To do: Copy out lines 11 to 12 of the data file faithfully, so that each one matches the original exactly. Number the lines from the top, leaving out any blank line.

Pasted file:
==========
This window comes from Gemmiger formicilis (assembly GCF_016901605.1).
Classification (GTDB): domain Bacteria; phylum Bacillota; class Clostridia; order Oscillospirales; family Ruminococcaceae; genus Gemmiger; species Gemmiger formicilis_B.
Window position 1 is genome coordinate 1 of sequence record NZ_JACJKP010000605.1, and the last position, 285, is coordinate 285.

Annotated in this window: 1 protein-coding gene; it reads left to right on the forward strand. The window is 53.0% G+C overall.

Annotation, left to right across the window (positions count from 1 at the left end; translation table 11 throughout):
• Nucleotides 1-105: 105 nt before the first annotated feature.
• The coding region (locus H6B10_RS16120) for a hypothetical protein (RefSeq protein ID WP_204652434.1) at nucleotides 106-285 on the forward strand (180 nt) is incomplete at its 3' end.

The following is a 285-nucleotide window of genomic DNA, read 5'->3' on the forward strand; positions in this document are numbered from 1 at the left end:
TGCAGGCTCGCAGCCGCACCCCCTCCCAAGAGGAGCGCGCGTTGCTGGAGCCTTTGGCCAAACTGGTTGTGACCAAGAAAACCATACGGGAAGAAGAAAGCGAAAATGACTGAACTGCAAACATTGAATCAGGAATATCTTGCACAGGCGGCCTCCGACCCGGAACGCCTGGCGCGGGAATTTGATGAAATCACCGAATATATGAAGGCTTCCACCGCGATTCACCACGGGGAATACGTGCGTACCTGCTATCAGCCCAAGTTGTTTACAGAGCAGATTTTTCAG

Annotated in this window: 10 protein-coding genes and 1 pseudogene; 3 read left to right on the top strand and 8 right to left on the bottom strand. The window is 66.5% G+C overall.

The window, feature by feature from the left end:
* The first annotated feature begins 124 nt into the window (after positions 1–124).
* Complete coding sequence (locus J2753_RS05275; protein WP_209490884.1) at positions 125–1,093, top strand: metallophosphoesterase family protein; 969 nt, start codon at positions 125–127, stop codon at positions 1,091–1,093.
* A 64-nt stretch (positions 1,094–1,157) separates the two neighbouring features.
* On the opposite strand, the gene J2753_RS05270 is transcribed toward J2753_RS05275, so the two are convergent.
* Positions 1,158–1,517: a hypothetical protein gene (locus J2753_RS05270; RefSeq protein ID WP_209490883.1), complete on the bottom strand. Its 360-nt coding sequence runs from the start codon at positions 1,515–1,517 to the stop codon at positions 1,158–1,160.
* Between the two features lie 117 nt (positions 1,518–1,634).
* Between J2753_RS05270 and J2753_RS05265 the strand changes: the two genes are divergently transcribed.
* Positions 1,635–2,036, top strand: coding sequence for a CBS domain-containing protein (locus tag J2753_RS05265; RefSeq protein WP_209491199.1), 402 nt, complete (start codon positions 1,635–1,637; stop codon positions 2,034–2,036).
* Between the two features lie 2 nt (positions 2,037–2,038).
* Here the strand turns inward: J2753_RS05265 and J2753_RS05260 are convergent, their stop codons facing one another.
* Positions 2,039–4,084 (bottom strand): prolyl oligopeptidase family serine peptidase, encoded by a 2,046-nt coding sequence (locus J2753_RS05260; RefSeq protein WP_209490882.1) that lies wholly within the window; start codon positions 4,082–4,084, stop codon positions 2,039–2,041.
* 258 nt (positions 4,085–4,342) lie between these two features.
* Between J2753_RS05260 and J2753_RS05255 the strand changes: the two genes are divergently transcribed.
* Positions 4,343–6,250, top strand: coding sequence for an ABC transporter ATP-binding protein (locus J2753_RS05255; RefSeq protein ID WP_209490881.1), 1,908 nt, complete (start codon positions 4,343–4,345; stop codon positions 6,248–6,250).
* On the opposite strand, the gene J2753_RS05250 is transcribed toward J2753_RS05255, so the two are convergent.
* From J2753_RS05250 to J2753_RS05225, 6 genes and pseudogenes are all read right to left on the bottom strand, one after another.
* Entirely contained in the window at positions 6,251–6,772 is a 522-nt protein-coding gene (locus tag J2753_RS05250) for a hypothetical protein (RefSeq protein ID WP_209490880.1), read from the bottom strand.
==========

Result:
The window, feature by feature from the left end:
* The first annotated feature begins 124 nt into the window (after positions 1–124).